A fresh focus on fabrics and pattern, together with fashion’s flirtation with a gothic Victoriana vibe, has helped usher in the ankle bootie as this season’s shoe silhouette of choice. Extremely elegant with slim or block heels and only an inkling of a platform sole, it both complements the longer, more extravagant statement skirts and makes sophisticated pairings with shorter hemlines and trousers.
“Saint Laurent produced my favourite interpretation of the Victoriana mood,” says Ida Petersson, senior buyer of shoes at Net-a-Porter, “which added punk-rock elements into booties, as did Givenchy which presented a version [€1,050] with studs and a curved heel.” Christian Louboutin’s nappa-leather high-heeled Troopista (£895) with hook and eye detailing also embraces a rock-chic look with elegance.
Leopard too is a strong trend. Interestingly, one of the most intriguing ankle boots unveiled at the V&A’s Shoes: Pleasure & Pain exhibition (until January 2016) was a style created in 1943 by a South Kensington shoemaker out of a client’s leopard-fur coat (its appeal put down to the ingenuity of design in a time of adversity), and it could have been the long lost cousin of Dolce & Gabbana’s mid-calf-length velvet leopard-print ankle boot (£1,250, pictured overleaf) or Charlotte Olympia’s flat Puss In Boots (£795). Brian Atwood, too, has used a leopard print this season on his Elsa bootie (£1,600). “I love the proportion of this boot’s thicker heel, which is perfect for pacing across the city, while the metal details add a touch of extra glamour to the leopard print,” he says.
Another notable exhibit that has inspired a modern designer is the tattoo ankle bootie created by London-based designer Olivia Morris at the start of her career in 2000. Fast-forward 15 years and there’s Laurence Dacade’s Insolente (£720) with its block heel and mid-calf length. “The idea of the tattoo boot was to recreate the sensuality and nudity of the skin, and ink it exactly like a real tattoo,” says Dacade. This longer length is another key theme, also seen in Valentino’s zip-fronted patent booties (£880, pictured overleaf), or skin-tight and stretchy at Alexander McQueen (with an art-deco heel, £1,035, pictured overleaf) and Dior (with a translucent yellow Perspex block heel, £1,100, pictured top right). Worn with this season’s more romantic skirts and dresses, these mid-calf-length booties add an edge and elongate the leg.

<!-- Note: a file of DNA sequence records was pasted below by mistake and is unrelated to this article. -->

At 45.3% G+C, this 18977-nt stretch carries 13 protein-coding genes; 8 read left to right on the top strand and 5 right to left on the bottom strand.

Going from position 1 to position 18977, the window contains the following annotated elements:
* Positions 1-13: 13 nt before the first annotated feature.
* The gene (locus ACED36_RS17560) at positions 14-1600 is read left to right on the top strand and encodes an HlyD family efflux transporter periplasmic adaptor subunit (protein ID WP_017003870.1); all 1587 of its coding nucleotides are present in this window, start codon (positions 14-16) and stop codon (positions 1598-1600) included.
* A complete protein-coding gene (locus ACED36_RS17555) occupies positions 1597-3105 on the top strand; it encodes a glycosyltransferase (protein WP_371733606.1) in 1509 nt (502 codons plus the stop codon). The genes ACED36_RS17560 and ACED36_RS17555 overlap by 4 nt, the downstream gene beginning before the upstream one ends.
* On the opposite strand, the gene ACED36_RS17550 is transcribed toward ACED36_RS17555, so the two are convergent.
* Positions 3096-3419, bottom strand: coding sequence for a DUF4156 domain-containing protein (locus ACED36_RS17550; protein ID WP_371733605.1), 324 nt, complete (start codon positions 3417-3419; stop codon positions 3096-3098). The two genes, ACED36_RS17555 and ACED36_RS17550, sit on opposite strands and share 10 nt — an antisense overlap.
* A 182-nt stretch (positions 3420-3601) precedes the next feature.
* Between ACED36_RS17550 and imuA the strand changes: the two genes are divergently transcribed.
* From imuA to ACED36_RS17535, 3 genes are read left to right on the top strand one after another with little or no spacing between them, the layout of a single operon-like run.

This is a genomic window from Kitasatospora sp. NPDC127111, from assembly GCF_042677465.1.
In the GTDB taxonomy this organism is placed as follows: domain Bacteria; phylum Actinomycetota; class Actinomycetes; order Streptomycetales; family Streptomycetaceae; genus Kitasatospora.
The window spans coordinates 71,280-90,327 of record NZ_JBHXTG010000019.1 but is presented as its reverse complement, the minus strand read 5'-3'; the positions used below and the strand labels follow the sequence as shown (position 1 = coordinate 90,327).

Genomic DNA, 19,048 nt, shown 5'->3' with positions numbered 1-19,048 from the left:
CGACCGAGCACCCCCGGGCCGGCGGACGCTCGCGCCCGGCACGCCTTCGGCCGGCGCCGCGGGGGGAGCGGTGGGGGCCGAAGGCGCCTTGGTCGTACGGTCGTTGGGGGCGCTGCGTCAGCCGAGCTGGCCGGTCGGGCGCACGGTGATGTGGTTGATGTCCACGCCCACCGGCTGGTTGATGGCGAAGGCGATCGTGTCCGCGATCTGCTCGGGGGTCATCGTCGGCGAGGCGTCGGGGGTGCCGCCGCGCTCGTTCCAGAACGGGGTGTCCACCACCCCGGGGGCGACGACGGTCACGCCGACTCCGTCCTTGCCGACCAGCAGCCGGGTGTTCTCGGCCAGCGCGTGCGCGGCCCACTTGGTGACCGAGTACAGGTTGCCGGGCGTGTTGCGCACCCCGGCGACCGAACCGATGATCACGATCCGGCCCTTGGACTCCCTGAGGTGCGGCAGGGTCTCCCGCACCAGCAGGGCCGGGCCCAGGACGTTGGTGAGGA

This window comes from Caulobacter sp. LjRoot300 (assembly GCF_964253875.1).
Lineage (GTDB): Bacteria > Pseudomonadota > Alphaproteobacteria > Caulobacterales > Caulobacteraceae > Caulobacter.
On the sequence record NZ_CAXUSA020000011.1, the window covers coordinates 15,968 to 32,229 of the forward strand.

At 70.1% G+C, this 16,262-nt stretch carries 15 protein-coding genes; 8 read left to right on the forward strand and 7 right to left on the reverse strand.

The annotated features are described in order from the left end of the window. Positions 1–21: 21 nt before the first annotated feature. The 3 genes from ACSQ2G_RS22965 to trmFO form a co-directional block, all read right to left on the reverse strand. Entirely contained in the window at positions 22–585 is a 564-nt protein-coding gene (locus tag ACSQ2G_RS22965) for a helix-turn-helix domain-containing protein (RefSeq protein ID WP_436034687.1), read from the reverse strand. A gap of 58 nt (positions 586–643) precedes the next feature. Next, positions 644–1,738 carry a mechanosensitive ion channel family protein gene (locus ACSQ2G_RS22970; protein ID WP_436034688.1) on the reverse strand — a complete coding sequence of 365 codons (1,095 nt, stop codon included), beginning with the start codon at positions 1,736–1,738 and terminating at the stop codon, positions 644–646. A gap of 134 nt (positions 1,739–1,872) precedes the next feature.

More higher-rise boots can be found at Paula Cademartori. Indeed, versatility is a key feature of this season’s ankle booties and designers themselves love them just as much as their customers. “Ankle boots provide more surface of the shoe to play with, allowing me to get really creative with embellishment such as beadwork or embroidery,” says Manolo Blahnik, whose elaborate styles include the exquisite Zarina (£2,540, pictured overleaf) with an extra band of beading above the ankle. Similarly, at Jimmy Choo there’s the intricate Keri 120 (£1,495, pictured above right) with a peep toe, crystal embroidery and a high mesh ruffle that frames the ankle in much the same way as a ruffle-neck blouse might frame the face.
It is rare to find an accessories designer who starts with handbags and moves into shoes (it typically happens the other way around), but this is the trajectory of Cademartori, who launches her first footwear range this season. The collection includes the Warrior lace-through high-rise ankle bootie (about £888), which recalls the footwear of Greek warriors and is also suggestive of 1950s bustiers. Combining rust, tan and black leather and with cut-out turquoise teardrop shapes, it is just as eye-catching as Cademartori’s most spectacular bags.